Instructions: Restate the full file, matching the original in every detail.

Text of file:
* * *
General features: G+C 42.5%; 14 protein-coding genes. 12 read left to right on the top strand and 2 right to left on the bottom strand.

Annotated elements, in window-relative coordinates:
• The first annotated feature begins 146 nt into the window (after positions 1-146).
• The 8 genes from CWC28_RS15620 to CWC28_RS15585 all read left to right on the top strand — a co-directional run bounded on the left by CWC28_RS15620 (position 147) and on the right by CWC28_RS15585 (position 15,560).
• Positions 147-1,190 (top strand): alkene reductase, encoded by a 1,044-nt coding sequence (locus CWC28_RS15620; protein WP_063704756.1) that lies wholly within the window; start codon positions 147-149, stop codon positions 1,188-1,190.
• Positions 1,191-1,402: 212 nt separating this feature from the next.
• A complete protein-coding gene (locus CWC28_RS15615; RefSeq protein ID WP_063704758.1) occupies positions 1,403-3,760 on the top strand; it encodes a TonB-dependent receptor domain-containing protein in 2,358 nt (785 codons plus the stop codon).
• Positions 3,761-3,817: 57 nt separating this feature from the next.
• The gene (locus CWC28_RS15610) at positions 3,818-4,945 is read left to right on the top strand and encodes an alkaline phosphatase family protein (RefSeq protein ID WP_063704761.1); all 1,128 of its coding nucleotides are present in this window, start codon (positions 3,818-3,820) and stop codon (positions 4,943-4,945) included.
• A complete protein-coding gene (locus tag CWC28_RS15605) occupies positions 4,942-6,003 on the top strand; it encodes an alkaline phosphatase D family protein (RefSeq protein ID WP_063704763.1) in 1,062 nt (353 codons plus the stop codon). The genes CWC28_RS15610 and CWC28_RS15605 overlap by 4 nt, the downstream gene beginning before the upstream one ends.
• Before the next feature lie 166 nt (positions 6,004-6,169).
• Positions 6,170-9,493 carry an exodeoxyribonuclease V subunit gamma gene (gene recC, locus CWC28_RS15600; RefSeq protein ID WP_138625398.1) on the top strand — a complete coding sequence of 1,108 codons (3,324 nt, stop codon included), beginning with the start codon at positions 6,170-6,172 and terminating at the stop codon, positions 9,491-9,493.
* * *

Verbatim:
General features: G+C 42.5%; 14 protein-coding genes. 12 read left to right on the top strand and 2 right to left on the bottom strand.

Annotated elements, in window-relative coordinates:
• The first annotated feature begins 146 nt into the window (after positions 1-146).
• The 8 genes from CWC28_RS15620 to CWC28_RS15585 all read left to right on the top strand — a co-directional run bounded on the left by CWC28_RS15620 (position 147) and on the right by CWC28_RS15585 (position 15,560).
• Positions 147-1,190 (top strand): alkene reductase, encoded by a 1,044-nt coding sequence (locus CWC28_RS15620; protein WP_063704756.1) that lies wholly within the window; start codon positions 147-149, stop codon positions 1,188-1,190.
• Positions 1,191-1,402: 212 nt separating this feature from the next.
• A complete protein-coding gene (locus CWC28_RS15615; RefSeq protein ID WP_063704758.1) occupies positions 1,403-3,760 on the top strand; it encodes a TonB-dependent receptor domain-containing protein in 2,358 nt (785 codons plus the stop codon).
• Positions 3,761-3,817: 57 nt separating this feature from the next.
• The gene (locus CWC28_RS15610) at positions 3,818-4,945 is read left to right on the top strand and encodes an alkaline phosphatase family protein (RefSeq protein ID WP_063704761.1); all 1,128 of its coding nucleotides are present in this window, start codon (positions 3,818-3,820) and stop codon (positions 4,943-4,945) included.
• A complete protein-coding gene (locus tag CWC28_RS15605) occupies positions 4,942-6,003 on the top strand; it encodes an alkaline phosphatase D family protein (RefSeq protein ID WP_063704763.1) in 1,062 nt (353 codons plus the stop codon). The genes CWC28_RS15610 and CWC28_RS15605 overlap by 4 nt, the downstream gene beginning before the upstream one ends.
• Before the next feature lie 166 nt (positions 6,004-6,169).
• Positions 6,170-9,493 carry an exodeoxyribonuclease V subunit gamma gene (gene recC, locus CWC28_RS15600; RefSeq protein ID WP_138625398.1) on the top strand — a complete coding sequence of 1,108 codons (3,324 nt, stop codon included), beginning with the start codon at positions 6,170-6,172 and terminating at the stop codon, positions 9,491-9,493.